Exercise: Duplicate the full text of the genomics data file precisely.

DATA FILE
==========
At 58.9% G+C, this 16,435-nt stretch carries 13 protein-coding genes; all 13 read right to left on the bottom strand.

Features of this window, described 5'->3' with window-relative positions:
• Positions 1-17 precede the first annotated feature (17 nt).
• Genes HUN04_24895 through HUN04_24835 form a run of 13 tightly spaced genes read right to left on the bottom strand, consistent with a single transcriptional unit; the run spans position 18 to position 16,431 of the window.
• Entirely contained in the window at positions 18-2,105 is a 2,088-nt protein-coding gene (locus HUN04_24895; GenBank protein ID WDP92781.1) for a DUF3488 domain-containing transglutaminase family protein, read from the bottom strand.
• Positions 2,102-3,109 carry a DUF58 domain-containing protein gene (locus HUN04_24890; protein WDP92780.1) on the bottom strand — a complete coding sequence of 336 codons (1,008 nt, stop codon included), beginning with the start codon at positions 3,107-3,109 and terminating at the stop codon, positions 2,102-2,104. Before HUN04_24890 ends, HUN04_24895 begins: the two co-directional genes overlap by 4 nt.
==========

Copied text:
At 58.9% G+C, this 16,435-nt stretch carries 13 protein-coding genes; all 13 read right to left on the bottom strand.

Features of this window, described 5'->3' with window-relative positions:
• Positions 1-17 precede the first annotated feature (17 nt).
• Genes HUN04_24895 through HUN04_24835 form a run of 13 tightly spaced genes read right to left on the bottom strand, consistent with a single transcriptional unit; the run spans position 18 to position 16,431 of the window.
• Entirely contained in the window at positions 18-2,105 is a 2,088-nt protein-coding gene (locus HUN04_24895; GenBank protein ID WDP92781.1) for a DUF3488 domain-containing transglutaminase family protein, read from the bottom strand.
• Positions 2,102-3,109 carry a DUF58 domain-containing protein gene (locus HUN04_24890; protein WDP92780.1) on the bottom strand — a complete coding sequence of 336 codons (1,008 nt, stop codon included), beginning with the start codon at positions 3,107-3,109 and terminating at the stop codon, positions 2,102-2,104. Before HUN04_24890 ends, HUN04_24895 begins: the two co-directional genes overlap by 4 nt.